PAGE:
USPS fired mail carrier because of knee problems, lawsuit says
HOUSTON - Houston resident Marilyn R. O'Hara claims the U.S. Postal Service dismissed her because of her knee problems and has filed a lawsuit, recent court documents say.
According to the suit filed Mar. 1 in the Houston Division of the Southern District of Texas, the USPS "subjected (O'Hara) to discrimination on the basis of disability."
O'Hara joined the USPS as a full-time letter carrier in September 1993.
She states that she began to have problems with her knees supposedly because of her duties in 2007.
Three scopes and a total replacement were then performed on the plaintiff, prompting her to take leave as part of the Office of Workers' Compensation Programs.
The suit further explains that the postal inspector general visited O'Hara's physician in December 2007 and apparently made the doctor change his work restriction to light duty.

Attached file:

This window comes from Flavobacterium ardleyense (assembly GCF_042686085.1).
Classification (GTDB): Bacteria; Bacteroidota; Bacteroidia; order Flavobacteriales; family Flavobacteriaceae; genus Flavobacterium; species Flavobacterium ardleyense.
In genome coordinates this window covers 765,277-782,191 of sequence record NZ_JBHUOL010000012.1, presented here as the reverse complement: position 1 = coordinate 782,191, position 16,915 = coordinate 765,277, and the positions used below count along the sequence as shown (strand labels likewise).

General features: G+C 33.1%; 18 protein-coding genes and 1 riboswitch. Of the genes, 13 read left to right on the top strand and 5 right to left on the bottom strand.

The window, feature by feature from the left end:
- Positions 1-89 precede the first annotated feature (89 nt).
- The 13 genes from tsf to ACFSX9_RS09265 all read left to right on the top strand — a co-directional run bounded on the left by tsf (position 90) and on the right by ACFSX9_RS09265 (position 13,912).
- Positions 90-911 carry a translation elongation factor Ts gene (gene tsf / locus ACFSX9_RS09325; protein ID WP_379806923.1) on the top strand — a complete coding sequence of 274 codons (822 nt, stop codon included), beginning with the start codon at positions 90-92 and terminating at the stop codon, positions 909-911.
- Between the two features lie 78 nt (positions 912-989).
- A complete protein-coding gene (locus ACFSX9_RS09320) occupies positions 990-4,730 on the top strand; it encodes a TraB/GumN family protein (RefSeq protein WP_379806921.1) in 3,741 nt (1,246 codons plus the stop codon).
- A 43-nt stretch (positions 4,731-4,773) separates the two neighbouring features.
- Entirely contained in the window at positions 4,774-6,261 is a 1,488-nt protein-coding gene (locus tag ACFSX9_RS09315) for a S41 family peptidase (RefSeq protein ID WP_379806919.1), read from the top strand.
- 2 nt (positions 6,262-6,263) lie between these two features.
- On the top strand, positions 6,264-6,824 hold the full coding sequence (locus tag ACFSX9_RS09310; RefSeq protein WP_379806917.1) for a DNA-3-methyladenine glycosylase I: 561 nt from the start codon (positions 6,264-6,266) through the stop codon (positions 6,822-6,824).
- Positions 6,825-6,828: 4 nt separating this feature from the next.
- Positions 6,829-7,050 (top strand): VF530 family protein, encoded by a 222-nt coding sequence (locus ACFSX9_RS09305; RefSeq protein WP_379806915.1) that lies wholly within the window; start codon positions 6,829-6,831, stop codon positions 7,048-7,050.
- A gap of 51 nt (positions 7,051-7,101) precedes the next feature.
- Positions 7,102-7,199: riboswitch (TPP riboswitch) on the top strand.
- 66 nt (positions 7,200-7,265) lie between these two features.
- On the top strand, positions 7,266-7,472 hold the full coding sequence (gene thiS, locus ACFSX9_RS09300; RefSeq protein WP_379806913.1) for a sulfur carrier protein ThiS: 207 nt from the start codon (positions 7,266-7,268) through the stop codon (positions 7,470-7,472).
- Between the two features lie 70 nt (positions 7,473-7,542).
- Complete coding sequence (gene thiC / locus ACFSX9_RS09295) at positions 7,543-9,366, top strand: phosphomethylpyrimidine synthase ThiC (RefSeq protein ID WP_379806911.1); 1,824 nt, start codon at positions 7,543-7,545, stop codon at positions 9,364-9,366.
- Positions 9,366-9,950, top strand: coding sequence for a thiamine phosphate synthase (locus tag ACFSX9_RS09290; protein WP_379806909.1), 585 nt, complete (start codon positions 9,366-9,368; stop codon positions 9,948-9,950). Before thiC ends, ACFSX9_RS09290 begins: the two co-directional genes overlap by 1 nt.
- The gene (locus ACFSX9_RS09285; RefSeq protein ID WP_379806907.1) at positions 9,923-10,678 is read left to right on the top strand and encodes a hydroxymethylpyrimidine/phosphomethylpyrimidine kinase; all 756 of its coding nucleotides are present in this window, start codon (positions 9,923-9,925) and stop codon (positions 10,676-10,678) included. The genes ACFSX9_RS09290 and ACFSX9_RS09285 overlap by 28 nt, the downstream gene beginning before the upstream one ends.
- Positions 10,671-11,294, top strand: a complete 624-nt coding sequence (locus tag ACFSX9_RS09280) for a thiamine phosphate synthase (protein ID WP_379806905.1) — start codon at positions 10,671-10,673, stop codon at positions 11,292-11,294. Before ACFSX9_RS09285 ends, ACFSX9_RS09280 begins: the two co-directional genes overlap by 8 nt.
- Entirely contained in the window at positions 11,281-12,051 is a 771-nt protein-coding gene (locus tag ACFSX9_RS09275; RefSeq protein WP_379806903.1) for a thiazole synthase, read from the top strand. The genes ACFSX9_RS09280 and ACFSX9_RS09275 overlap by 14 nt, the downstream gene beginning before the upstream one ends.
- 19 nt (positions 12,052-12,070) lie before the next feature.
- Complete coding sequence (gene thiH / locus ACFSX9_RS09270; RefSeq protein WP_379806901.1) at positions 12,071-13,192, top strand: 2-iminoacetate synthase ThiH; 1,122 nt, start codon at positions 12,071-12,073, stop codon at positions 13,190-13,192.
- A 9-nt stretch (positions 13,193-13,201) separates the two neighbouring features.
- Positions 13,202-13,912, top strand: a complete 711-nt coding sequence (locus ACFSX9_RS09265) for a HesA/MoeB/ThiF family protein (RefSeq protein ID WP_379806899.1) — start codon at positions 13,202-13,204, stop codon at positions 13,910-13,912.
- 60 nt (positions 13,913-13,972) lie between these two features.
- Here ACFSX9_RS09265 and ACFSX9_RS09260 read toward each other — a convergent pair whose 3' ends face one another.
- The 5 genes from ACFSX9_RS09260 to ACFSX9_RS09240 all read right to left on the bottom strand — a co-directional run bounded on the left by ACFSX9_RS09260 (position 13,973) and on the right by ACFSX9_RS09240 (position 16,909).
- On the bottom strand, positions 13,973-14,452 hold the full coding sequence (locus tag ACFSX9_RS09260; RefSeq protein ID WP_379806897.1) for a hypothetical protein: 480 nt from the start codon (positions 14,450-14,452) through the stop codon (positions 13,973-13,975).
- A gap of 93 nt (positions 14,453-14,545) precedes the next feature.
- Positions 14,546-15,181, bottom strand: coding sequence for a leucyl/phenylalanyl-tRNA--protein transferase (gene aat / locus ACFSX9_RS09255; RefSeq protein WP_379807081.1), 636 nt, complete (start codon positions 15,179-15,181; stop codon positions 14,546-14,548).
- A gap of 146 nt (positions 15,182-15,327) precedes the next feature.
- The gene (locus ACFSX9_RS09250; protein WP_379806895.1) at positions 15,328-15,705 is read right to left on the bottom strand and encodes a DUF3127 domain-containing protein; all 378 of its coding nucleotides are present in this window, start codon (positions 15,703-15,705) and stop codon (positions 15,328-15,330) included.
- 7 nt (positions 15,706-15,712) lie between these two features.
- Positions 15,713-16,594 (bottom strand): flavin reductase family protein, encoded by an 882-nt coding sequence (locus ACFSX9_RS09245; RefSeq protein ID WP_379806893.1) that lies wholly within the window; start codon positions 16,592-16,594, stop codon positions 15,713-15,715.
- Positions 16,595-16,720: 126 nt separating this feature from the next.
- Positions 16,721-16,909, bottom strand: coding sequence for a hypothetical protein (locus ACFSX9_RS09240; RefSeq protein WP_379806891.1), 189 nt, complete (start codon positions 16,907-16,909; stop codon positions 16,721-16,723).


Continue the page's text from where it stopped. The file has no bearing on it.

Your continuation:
It adds the complainant returned to duty about a month later "in poor health," stating she sustained a back injury in late August 2008.
O'Hara went off-duty again only to be "forced" back on the job on June, 22, 2010, the original petition says.
The plaintiff asserts that "her back injury would never have occurred had her medical restrictions surrounding her total right knee replacement been respected."
The area manager informed O'Hara that no positions would be made available to her, the suit states.
The USPS sacked the complainant on Feb. 10, 2012.
A jury trial is requested.
O'Hara is representing herself.
Case No. 4:13-CV-563